Written by Piero Messina
The presidential and political elections scheduled for December 24th in Libya will not be held. It is certain now. Only official communication from the National High Electoral Commission is awaited. Already in the next few hours, Hnec will raise the white flag. Libya risks a power vacuum, because both Prime Minister Abdelhamid Dbeibah and Head of State Mohamed Younis Ahmed al-Manfi would have fallen from their posts in coincidence with the elections. Their mandate was completed and linked to the electoral consultation.
Saif Al Islam Gaddafi’s candidacy destroyed the already precarious balance between the factions competing for power in Libya. The country is divided into three major areas of influence. Tripolitania is substantially under the protection of the Turkish government, Cyrenaica – currently the only “quiet” region – is governed by the Libyan National Army led by General Haftar and is under Russian and Egyptian influence. And finally the Fezzan, the reservoir of much of Libyan wealth with 70 per cent of hydrocarbons. Precisely in the constituency of Sebha, the most important city of Fezzan, Saif Al Islam Gaddafi had presented his candidacy as president of the Libyan Republic.
The pressures of the international community to celebrate the vote have stalled due to the friction between the various souls of the Libyan world and on an objective fact. If the vote were truly free, Libya would undoubtedly choose Saif Al Islam as the new head of state. It is the result of all the pre-election polls carried out by the media and social media operators in recent weeks. Gaddafi’s name would have defeated every competitor: an epochal defeat for the United Nations and for the new leaders of Libya after 2011.
There are clear signals from the political and military fields. Tripoli came under the control of armed militias again last week. Colonel Salah Badi’s Al Samoud Brigade showed the total inconsistency of the Dbeibah / AlMenfi duo. In a few hours, Colonel Badi’s vehicles brought the key points of power in Tripoli under control, from the presidential palace to the Ministry of Defense. At the same time, the Lybian National Army was besieging the city of Sebha. The objective of General Haftar’s troops was to put the 116th Brigade under their control. Mission accomplished. Haftar’s army now controls two of the three main Libyan regions.
What appears to be the prelude to a civil war is actually a “risiko game” that serves to reposition the forces in the field and restore a stable balance. For Dbeibah and Al Menfi there is no hope of remaining at the helm of the country after the deadline of 24 December. The great laborer is Aquila Saleh, former head of state in Libya between 2014 and 2015. After leaving office in favor of Fayez Al Serraj (the president imposed on Libya by the international community), Saleh continued his work of political texture from Tobruk. Candidate in the elections on 24 December, the Libyan politician managed to find a solution that satisfies all the forces in the field. A “unitary” solution which consists in being all aligned against the return of a Gaddafi to power. Thus, eternal rivalries are destined to turn into convenient alliances in the near future. Saleh’s plan involves the creation of some guarantee figures. With the elderly leader originally from the city of Al Qubbah as president of the nation, the leadership of the government would be entrusted to the pro-Turkish Fathi Bashaga, former Minister of Internal Affairs of the Al Serraj government. The Saleh-Bashaga ticket is nothing new. The two presented themselves together at the final votes of the Libyan Political Dialogue Forum in Geneva (LPDF, an intra-Libyan series of meetings started in late 2020, aiming to quickly lead to Libyan elections and todemocractic legitimacy of Libyan institutions). The vote on January 18, 2021 saw Saleh and Bashaga (both backed by the US State Department) defeated by five votes by two virtually unknown politicians: current Prime Minister Dbeibah and President Al Manfi.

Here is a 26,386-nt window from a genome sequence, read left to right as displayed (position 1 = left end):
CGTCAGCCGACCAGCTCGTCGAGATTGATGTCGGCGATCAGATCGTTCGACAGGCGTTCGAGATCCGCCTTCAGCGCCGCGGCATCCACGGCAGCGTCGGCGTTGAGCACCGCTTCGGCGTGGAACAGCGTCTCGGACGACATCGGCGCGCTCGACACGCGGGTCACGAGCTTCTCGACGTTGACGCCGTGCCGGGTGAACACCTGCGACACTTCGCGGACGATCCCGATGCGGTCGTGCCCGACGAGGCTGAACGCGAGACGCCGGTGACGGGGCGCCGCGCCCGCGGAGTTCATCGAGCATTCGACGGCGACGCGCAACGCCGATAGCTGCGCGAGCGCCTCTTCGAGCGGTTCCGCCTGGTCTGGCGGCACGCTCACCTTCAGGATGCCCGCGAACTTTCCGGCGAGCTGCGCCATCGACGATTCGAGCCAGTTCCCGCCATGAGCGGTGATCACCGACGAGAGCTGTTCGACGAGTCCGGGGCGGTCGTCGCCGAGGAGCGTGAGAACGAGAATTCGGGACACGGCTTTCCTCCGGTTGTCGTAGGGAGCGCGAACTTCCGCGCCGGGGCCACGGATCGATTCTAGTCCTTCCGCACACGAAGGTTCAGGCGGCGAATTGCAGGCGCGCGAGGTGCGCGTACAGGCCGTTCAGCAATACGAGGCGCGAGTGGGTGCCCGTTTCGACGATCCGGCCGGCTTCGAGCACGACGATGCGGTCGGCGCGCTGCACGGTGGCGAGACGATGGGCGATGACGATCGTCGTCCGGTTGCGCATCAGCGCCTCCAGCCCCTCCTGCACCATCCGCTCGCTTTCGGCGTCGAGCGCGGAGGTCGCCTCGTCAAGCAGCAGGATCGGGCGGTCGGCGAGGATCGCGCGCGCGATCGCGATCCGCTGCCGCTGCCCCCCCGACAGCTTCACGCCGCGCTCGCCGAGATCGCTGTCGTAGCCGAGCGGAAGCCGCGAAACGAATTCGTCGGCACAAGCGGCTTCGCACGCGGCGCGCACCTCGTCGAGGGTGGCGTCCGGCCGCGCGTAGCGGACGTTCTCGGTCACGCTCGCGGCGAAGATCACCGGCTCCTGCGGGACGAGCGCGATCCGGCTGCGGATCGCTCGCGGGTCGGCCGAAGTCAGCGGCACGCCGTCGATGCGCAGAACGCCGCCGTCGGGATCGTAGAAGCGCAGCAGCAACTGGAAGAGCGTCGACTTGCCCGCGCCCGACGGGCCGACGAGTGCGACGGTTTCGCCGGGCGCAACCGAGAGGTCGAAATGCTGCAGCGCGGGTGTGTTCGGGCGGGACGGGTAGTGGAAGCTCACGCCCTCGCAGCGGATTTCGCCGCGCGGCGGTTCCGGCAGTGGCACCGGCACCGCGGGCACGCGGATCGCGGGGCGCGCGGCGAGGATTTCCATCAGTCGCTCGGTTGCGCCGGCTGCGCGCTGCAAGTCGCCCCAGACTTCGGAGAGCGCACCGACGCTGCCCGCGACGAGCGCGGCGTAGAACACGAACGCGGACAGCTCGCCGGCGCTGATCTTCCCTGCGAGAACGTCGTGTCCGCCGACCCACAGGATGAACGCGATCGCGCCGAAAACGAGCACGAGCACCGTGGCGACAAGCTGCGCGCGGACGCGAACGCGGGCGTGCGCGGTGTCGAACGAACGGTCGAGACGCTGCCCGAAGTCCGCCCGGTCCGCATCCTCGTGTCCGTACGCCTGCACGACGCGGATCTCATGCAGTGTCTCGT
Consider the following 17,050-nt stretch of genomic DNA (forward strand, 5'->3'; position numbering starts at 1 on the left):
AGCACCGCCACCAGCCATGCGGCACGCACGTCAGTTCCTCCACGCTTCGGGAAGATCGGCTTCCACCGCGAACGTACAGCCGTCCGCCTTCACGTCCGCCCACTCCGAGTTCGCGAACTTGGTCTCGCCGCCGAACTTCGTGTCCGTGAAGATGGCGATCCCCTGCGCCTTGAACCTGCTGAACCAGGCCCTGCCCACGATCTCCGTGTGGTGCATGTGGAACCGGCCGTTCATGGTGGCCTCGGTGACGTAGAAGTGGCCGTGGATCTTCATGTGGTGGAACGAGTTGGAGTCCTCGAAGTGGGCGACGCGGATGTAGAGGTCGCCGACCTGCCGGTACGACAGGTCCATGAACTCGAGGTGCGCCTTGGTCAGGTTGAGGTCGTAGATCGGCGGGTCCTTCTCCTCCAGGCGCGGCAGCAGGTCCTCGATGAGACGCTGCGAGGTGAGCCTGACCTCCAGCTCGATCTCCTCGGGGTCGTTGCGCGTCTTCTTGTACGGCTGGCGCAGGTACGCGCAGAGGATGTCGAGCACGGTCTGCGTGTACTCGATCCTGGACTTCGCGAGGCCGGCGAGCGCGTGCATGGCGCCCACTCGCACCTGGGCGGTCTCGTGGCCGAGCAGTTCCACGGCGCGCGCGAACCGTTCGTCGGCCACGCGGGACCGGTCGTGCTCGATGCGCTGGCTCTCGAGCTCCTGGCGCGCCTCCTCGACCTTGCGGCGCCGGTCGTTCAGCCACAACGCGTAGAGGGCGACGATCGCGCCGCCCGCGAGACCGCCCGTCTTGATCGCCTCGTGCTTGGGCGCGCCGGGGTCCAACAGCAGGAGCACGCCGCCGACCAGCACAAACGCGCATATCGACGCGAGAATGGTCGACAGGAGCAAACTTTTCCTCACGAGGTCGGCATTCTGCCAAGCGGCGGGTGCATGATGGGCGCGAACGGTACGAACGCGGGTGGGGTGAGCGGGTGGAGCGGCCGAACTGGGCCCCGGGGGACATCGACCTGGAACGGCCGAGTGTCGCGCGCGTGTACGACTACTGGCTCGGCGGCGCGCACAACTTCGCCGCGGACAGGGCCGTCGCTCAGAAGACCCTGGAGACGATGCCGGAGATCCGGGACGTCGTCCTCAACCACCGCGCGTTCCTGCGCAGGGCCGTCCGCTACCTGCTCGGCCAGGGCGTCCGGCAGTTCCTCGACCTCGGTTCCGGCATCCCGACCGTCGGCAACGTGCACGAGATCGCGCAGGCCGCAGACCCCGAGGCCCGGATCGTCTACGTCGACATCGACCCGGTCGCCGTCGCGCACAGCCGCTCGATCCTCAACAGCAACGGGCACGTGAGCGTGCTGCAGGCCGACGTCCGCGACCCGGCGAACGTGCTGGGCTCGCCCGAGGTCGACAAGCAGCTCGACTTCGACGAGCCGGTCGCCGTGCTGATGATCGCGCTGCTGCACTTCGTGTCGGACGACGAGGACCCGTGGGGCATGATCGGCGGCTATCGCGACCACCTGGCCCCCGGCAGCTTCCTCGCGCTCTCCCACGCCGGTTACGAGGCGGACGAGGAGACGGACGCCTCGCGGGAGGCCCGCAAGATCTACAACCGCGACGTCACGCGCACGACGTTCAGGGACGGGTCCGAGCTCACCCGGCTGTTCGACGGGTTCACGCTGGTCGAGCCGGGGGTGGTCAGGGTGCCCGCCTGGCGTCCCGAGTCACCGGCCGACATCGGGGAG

The Libyan government will also have two vice presidents. One’s name is sure: Khaled Al Misri, one of the leaders of the Muslim Brotherhood in Libya. Al Misri had announced for months that the Brotherhood would not participate in the elections.
It remains to be clarified which role to assign to Libya’s third major key player: General Haftar. Saleh played a mediating role between the commander of the Lybian National Army and the former Minister of the Interior Bashaga. Haftar, or whoever for him, will have the task of coordinating the military defense system of the whole of Libya. Only a year and a half ago, Haftar’s militias and national government troops (supported by the Turkish contingent) clashed in Operation Volcan of Rage for the conquest of Tripoli. A long time has passed since then. Gaddafi’s ghost, symbolically embodied in his eldest son, is so frightening as to force the two old rivals to forge a new alliance. The agreement also went through the scrutiny of the Turkish government, which gave the green light. Once in office, the Saleh-Bashaga government will have to set a new date for the elections. But it will be a long time. First, it is necessary to settle the accounts, once and for all, with the old enemy of all time: the ghost of Gaddafi.
MORE ON THE TOPIC:
- Libya, Al Samoud Brigade Besieges Tripoli. Elections At Risk.
- Libya In Chaos. Tripoli Under Military Control, Haftar’s Troops Enter Sebha